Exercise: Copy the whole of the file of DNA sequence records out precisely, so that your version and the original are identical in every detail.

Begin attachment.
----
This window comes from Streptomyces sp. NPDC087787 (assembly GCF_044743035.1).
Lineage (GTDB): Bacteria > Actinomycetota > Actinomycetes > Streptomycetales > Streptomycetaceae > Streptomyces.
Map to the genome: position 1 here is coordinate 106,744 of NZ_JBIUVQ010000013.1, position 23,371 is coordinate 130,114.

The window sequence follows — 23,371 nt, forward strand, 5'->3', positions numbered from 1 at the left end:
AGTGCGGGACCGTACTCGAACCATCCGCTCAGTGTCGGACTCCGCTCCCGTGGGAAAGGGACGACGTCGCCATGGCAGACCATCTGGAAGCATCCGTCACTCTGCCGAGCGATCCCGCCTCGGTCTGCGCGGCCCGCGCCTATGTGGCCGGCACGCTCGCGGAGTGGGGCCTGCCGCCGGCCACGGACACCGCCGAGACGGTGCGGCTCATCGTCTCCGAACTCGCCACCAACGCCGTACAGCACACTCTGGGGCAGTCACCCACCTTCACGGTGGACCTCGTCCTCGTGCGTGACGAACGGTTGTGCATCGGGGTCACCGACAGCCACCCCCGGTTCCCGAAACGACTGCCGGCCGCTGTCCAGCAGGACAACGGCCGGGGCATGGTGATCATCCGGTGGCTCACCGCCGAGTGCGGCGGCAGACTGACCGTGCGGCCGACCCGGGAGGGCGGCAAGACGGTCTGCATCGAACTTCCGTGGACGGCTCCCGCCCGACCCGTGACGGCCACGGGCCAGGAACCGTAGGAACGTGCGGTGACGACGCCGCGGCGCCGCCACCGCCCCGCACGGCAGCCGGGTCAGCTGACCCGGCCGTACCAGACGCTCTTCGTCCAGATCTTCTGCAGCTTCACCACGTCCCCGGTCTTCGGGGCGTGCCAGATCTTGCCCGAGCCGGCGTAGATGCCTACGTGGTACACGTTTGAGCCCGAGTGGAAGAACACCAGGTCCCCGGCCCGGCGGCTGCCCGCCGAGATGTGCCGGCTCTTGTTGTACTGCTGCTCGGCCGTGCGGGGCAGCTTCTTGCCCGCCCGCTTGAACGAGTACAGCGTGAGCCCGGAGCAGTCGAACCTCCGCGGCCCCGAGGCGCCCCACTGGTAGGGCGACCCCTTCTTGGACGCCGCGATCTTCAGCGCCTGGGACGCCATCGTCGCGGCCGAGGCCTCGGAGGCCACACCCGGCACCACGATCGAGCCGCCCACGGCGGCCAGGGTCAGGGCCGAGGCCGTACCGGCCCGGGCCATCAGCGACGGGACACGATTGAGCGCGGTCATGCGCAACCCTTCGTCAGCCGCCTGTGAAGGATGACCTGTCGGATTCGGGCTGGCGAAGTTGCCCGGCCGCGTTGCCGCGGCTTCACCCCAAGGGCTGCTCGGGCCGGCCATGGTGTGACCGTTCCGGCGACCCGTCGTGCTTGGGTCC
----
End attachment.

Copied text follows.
This window comes from Streptomyces sp. NPDC087787 (assembly GCF_044743035.1).
Lineage (GTDB): Bacteria > Actinomycetota > Actinomycetes > Streptomycetales > Streptomycetaceae > Streptomyces.
Map to the genome: position 1 here is coordinate 106,744 of NZ_JBIUVQ010000013.1, position 23,371 is coordinate 130,114.

The window sequence follows — 23,371 nt, forward strand, 5'->3', positions numbered from 1 at the left end:
AGTGCGGGACCGTACTCGAACCATCCGCTCAGTGTCGGACTCCGCTCCCGTGGGAAAGGGACGACGTCGCCATGGCAGACCATCTGGAAGCATCCGTCACTCTGCCGAGCGATCCCGCCTCGGTCTGCGCGGCCCGCGCCTATGTGGCCGGCACGCTCGCGGAGTGGGGCCTGCCGCCGGCCACGGACACCGCCGAGACGGTGCGGCTCATCGTCTCCGAACTCGCCACCAACGCCGTACAGCACACTCTGGGGCAGTCACCCACCTTCACGGTGGACCTCGTCCTCGTGCGTGACGAACGGTTGTGCATCGGGGTCACCGACAGCCACCCCCGGTTCCCGAAACGACTGCCGGCCGCTGTCCAGCAGGACAACGGCCGGGGCATGGTGATCATCCGGTGGCTCACCGCCGAGTGCGGCGGCAGACTGACCGTGCGGCCGACCCGGGAGGGCGGCAAGACGGTCTGCATCGAACTTCCGTGGACGGCTCCCGCCCGACCCGTGACGGCCACGGGCCAGGAACCGTAGGAACGTGCGGTGACGACGCCGCGGCGCCGCCACCGCCCCGCACGGCAGCCGGGTCAGCTGACCCGGCCGTACCAGACGCTCTTCGTCCAGATCTTCTGCAGCTTCACCACGTCCCCGGTCTTCGGGGCGTGCCAGATCTTGCCCGAGCCGGCGTAGATGCCTACGTGGTACACGTTTGAGCCCGAGTGGAAGAACACCAGGTCCCCGGCCCGGCGGCTGCCCGCCGAGATGTGCCGGCTCTTGTTGTACTGCTGCTCGGCCGTGCGGGGCAGCTTCTTGCCCGCCCGCTTGAACGAGTACAGCGTGAGCCCGGAGCAGTCGAACCTCCGCGGCCCCGAGGCGCCCCACTGGTAGGGCGACCCCTTCTTGGACGCCGCGATCTTCAGCGCCTGGGACGCCATCGTCGCGGCCGAGGCCTCGGAGGCCACACCCGGCACCACGATCGAGCCGCCCACGGCGGCCAGGGTCAGGGCCGAGGCCGTACCGGCCCGGGCCATCAGCGACGGGACACGATTGAGCGCGGTCATGCGCAACCCTTCGTCAGCCGCCTGTGAAGGATGACCTGTCGGATTCGGGCTGGCGAAGTTGCCCGGCCGCGTTGCCGCGGCTTCACCCCAAGGGCTGCTCGGGCCGGCCATGGTGTGACCGTTCCGGCGACCCGTCGTGCTTGGGTCC